In Summary
It’s a reasonably senior position with a moderate team size, so it’s probably a good fit for someone who’s got just enough experience for the role, or for someone who really likes the smaller teams rather than a veteran used to and expecting something larger.


Garner: Sr. Software Developer

May 9, 2012

Garner (websitelinkedin) is looking for a Sr. Software Developer:

You are proficient in at least Java, JavaScript and SQL. You have several years of experience developing server side business logic and web-based GUI components. You are familiar with Agile planning and XP engineering practices, especially TDD, refactoring, mock objects, pair programming and continuous integration. You have a mastery of design principles and the object-oriented paradigm of software development. You know the basics of shell scripting, jQuery, AJAX, HTML, CSS and HTTP.

You are curious and always striving to get better at your profession. You know that you will work in a totally different way 10 years from now and you are not scared by it. You like to experiment with new languages, tools, and libraries, applying your new knowledge to your everyday work.

Garner makes a platform called exdocs, and they used to direct people to exdocs.com; you’ll still find links pointing there. The new Garner website is still relatively young, I gather, so it’s a little lean on content, but it’s not hard to find out more about their product and company with a web search. You’ll even turn up ancilliary sites like specializedbid.com and their old exdocs.com site (which redirects now to the Garner site).

The Good
First and foremost, this is a posting written by (or at least heavily influenced by) someone who understands technology and what developers care about. It’s written with care, and this makes it stand out over the vast majority of job postings.

As a result of that, you can get a much stronger vibe for their development culture than you can for most postings on areas like software quality and agility. The passion for software comes through. I like that the posting mentions technologies but isn’t pedantic about them.

This posting was given to me directly, rather than something I found on my own, by someone who I’ve known for a while. He’s looking for strong candidates and I hope that my posting this will help him find them. If we’re lucky, he’ll be able to respond to some of my points here to help clarify anything.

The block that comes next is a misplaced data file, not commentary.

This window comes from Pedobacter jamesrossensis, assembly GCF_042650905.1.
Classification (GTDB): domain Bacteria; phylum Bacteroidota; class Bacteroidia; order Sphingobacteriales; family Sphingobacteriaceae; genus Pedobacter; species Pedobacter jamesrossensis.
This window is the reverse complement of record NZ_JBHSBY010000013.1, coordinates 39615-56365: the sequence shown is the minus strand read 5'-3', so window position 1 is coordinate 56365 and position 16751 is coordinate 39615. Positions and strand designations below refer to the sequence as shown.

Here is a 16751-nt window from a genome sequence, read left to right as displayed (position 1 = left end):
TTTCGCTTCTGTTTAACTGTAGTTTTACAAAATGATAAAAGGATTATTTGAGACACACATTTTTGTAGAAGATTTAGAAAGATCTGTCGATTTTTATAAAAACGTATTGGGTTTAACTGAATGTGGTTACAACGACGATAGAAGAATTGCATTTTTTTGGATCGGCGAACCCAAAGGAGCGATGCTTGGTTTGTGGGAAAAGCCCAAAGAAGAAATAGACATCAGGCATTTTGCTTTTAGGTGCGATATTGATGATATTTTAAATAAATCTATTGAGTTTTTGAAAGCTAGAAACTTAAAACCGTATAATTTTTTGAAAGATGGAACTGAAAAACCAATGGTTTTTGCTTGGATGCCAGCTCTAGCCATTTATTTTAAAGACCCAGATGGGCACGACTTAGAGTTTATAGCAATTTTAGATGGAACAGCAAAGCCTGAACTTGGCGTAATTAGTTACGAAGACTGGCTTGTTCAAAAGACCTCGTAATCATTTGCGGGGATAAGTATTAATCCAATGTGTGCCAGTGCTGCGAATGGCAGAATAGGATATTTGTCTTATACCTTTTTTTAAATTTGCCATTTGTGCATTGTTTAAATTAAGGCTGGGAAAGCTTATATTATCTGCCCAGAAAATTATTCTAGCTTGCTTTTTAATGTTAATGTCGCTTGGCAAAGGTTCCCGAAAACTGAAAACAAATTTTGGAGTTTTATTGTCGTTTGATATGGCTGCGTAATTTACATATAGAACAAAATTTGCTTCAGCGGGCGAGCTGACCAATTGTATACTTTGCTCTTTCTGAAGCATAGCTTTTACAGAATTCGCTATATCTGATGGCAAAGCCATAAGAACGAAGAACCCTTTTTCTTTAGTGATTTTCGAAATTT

Garner’s industry focus on Oil, Gas, Mining and Pipelines mean that their market is an important one in Canada and one that has been doing pretty well over the last few years. Some of their older pages talk more generally about logistics, freight, land management and other sectors, so I suspect these growth sectors are becoming (or have become) their primary focus.

I’ve been curious about Continuous Delivery techniques for a while, but haven’t had much experience with them. I don’t get a strong sense from the posting of what they’re doing with continuous delivery, but the fact that it  gets mentioned at all is appealing to me.

The Location
Their Toronto office is near Queen and Spadina. It’s a nice area, and not terribly difficult to get to by TTC, GO or road vehicles. Lots of tech companies there, so many of their potential candidates will already be working in the area — if that’s you, then getting yourself into their office for an interview should be pretty easy.

Basically, this is one of the more common areas for tech work, and you probably already know the tradeoffs of this area well enough that I needn’t bother speculating on your behalf.

What’s Missing
Garner is privately held, so I don’t know much about how the business is doing, growth, finances.

The redirection of the website and refocusing on growth industries seem like normal business changes, but it’s hard to really assess those kinds of changes from the outside — you’d have to be really immersed in the company to understand the impact. Is this a recent and significant change or just gradual business evolution. Are people inside the company happy with these changes?